|Ground-Plan of the City of Boston.|
1. Massachusetts Hospital. 2. State House. 3. Athenæum. 4. Court-House. 5. Faneuil Hall. 6. City Hall. 7. Exchange. 8. Custom House. 9. Bunker's Hill Monument. 10. Insane Hospital. 11. House of Correction. 12. Telegraph Hill (Dorchester Heights) ··················· Low Water mark. – – – – – – 5 Fathom line.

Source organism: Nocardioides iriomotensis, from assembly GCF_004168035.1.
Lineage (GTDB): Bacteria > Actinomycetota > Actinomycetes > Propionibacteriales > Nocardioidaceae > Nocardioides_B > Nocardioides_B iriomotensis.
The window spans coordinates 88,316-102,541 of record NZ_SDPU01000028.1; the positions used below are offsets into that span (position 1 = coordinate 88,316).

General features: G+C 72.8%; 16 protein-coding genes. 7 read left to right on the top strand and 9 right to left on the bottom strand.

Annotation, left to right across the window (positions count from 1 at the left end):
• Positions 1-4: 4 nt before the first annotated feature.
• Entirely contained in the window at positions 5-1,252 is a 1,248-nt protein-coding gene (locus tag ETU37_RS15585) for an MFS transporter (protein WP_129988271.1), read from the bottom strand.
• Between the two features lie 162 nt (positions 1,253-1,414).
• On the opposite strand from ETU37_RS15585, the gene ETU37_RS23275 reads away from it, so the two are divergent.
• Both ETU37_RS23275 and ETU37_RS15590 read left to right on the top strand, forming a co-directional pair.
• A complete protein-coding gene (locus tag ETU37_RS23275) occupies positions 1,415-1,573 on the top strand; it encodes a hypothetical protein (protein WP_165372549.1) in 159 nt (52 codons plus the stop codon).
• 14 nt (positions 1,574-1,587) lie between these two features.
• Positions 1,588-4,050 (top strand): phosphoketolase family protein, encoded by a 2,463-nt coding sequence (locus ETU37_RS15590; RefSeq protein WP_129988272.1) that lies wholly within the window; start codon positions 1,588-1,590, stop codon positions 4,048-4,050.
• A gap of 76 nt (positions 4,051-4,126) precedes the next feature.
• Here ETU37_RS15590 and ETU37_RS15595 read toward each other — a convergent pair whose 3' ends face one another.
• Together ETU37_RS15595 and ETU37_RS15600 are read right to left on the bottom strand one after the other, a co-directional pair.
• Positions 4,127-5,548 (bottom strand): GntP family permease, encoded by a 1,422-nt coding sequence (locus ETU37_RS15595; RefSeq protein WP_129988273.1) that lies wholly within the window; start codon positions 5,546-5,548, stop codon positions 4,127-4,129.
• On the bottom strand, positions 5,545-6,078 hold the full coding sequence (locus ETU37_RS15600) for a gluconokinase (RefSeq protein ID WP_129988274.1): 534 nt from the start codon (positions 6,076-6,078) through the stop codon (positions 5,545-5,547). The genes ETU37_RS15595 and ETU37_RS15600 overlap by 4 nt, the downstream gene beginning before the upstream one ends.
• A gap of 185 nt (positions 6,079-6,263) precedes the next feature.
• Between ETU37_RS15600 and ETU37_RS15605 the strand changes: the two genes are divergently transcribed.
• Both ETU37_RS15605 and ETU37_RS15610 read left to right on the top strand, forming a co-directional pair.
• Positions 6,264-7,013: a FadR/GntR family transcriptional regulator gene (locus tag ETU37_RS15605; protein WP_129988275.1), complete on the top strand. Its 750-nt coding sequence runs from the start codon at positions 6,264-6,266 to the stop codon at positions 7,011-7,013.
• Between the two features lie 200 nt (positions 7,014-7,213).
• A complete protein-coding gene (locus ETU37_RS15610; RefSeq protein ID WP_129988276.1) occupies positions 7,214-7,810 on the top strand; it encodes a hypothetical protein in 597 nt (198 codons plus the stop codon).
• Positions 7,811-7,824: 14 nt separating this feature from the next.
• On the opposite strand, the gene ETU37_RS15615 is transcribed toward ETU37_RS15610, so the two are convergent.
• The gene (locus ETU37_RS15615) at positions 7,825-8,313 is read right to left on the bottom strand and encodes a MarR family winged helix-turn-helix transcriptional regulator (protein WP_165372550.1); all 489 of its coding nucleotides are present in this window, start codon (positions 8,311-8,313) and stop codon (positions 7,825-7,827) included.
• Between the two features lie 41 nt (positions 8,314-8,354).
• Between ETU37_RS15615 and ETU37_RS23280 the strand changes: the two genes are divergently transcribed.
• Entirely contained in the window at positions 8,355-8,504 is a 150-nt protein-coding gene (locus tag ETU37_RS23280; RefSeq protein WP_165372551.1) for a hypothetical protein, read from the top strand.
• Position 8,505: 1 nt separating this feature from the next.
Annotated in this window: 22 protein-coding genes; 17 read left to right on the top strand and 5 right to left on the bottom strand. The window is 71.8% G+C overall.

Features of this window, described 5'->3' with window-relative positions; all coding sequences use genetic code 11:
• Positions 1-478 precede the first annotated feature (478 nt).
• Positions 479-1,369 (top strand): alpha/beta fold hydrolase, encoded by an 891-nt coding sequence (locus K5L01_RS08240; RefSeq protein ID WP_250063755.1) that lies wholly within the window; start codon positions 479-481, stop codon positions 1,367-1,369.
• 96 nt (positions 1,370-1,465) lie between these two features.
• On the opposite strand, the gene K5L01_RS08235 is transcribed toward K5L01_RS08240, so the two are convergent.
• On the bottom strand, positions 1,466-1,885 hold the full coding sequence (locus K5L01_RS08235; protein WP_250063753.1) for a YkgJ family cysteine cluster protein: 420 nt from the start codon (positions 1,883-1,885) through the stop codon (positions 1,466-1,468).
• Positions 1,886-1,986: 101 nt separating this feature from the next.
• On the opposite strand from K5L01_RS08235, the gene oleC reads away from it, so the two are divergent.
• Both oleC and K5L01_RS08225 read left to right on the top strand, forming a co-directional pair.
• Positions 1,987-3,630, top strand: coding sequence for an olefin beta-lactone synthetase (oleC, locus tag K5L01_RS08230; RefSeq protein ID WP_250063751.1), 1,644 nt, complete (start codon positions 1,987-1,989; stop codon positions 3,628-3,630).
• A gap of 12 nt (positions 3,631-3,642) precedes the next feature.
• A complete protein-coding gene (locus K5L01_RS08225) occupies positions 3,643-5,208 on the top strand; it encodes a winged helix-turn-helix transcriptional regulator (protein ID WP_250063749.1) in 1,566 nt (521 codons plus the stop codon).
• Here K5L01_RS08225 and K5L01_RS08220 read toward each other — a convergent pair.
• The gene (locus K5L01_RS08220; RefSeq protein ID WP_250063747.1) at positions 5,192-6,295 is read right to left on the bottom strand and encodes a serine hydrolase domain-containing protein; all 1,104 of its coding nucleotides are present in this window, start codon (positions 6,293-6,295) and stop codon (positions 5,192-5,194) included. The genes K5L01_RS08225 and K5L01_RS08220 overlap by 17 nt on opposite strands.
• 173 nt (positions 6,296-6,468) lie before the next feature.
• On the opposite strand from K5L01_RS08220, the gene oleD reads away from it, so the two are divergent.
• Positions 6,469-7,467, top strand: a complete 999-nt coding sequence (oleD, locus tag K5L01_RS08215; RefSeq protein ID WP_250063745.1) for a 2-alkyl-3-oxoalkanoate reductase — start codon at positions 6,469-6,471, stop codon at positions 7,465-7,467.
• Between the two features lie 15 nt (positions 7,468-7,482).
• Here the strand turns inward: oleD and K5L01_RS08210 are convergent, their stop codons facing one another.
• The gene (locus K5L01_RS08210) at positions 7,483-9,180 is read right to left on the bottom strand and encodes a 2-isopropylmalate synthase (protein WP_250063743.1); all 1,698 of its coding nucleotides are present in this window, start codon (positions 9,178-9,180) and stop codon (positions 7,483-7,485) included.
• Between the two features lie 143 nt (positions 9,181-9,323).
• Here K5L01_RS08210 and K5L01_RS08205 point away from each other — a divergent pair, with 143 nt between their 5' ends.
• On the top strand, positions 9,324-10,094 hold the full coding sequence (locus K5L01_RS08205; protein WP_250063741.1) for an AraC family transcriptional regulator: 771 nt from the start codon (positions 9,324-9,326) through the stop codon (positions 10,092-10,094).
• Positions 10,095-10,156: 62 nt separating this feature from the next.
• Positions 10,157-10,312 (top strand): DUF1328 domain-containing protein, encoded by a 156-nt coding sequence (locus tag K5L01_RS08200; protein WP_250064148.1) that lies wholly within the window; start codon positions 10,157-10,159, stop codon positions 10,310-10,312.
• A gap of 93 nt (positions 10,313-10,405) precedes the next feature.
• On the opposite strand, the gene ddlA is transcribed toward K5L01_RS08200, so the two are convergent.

Some graceful courtesies have been exchanged in recent years between the two cities. The English Boston sent over a copy of her charter, framed in wood from St Botolph's church, and this now hangs in the city hall of the Massachusetts capital; and some descendants of John Cotton, with members of his American Church, through one of their number, Edward Everett, then American minister at the Court of St James's, united in a generous subscription to restore a chapel in St Botolph's, and to erect a monumental tablet in it to the revered teacher.